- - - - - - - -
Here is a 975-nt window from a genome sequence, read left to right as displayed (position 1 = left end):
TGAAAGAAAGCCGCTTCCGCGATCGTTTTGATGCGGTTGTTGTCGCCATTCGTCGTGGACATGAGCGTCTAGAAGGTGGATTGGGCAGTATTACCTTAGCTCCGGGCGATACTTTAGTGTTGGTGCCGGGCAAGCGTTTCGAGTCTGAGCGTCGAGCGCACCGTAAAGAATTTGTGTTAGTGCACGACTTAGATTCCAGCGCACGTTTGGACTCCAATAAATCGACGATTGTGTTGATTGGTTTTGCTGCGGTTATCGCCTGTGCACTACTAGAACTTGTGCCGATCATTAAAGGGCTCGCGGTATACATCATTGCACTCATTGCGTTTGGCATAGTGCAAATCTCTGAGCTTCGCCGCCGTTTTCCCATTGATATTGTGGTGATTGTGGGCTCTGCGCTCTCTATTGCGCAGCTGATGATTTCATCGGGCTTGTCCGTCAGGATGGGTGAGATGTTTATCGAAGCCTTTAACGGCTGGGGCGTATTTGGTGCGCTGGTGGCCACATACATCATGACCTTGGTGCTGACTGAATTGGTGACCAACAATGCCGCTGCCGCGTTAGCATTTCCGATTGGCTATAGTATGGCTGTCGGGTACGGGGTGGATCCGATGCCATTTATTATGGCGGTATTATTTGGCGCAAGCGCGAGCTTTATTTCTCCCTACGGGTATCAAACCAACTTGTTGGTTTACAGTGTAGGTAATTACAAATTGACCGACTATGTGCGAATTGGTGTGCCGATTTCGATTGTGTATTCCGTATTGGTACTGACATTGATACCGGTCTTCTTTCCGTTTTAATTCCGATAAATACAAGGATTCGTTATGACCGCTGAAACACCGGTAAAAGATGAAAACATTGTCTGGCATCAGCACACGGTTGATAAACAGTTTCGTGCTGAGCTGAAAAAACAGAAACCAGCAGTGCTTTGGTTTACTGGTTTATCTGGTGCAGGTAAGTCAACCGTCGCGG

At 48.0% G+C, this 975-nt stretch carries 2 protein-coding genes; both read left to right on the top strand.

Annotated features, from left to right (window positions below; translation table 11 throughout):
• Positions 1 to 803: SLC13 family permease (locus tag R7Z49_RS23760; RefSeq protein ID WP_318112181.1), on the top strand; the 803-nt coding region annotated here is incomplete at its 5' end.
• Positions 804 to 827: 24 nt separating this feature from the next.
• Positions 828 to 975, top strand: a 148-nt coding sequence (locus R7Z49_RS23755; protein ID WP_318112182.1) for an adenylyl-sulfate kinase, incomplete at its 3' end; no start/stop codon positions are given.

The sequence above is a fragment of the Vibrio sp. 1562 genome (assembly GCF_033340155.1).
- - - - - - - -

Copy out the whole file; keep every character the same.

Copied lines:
Here is a 975-nt window from a genome sequence, read left to right as displayed (position 1 = left end):
TGAAAGAAAGCCGCTTCCGCGATCGTTTTGATGCGGTTGTTGTCGCCATTCGTCGTGGACATGAGCGTCTAGAAGGTGGATTGGGCAGTATTACCTTAGCTCCGGGCGATACTTTAGTGTTGGTGCCGGGCAAGCGTTTCGAGTCTGAGCGTCGAGCGCACCGTAAAGAATTTGTGTTAGTGCACGACTTAGATTCCAGCGCACGTTTGGACTCCAATAAATCGACGATTGTGTTGATTGGTTTTGCTGCGGTTATCGCCTGTGCACTACTAGAACTTGTGCCGATCATTAAAGGGCTCGCGGTATACATCATTGCACTCATTGCGTTTGGCATAGTGCAAATCTCTGAGCTTCGCCGCCGTTTTCCCATTGATATTGTGGTGATTGTGGGCTCTGCGCTCTCTATTGCGCAGCTGATGATTTCATCGGGCTTGTCCGTCAGGATGGGTGAGATGTTTATCGAAGCCTTTAACGGCTGGGGCGTATTTGGTGCGCTGGTGGCCACATACATCATGACCTTGGTGCTGACTGAATTGGTGACCAACAATGCCGCTGCCGCGTTAGCATTTCCGATTGGCTATAGTATGGCTGTCGGGTACGGGGTGGATCCGATGCCATTTATTATGGCGGTATTATTTGGCGCAAGCGCGAGCTTTATTTCTCCCTACGGGTATCAAACCAACTTGTTGGTTTACAGTGTAGGTAATTACAAATTGACCGACTATGTGCGAATTGGTGTGCCGATTTCGATTGTGTATTCCGTATTGGTACTGACATTGATACCGGTCTTCTTTCCGTTTTAATTCCGATAAATACAAGGATTCGTTATGACCGCTGAAACACCGGTAAAAGATGAAAACATTGTCTGGCATCAGCACACGGTTGATAAACAGTTTCGTGCTGAGCTGAAAAAACAGAAACCAGCAGTGCTTTGGTTTACTGGTTTATCTGGTGCAGGTAAGTCAACCGTCGCGG

At 48.0% G+C, this 975-nt stretch carries 2 protein-coding genes; both read left to right on the top strand.

Annotated features, from left to right (window positions below; translation table 11 throughout):
• Positions 1 to 803: SLC13 family permease (locus tag R7Z49_RS23760; RefSeq protein ID WP_318112181.1), on the top strand; the 803-nt coding region annotated here is incomplete at its 5' end.
• Positions 804 to 827: 24 nt separating this feature from the next.
• Positions 828 to 975, top strand: a 148-nt coding sequence (locus R7Z49_RS23755; protein ID WP_318112182.1) for an adenylyl-sulfate kinase, incomplete at its 3' end; no start/stop codon positions are given.

The sequence above is a fragment of the Vibrio sp. 1562 genome (assembly GCF_033340155.1).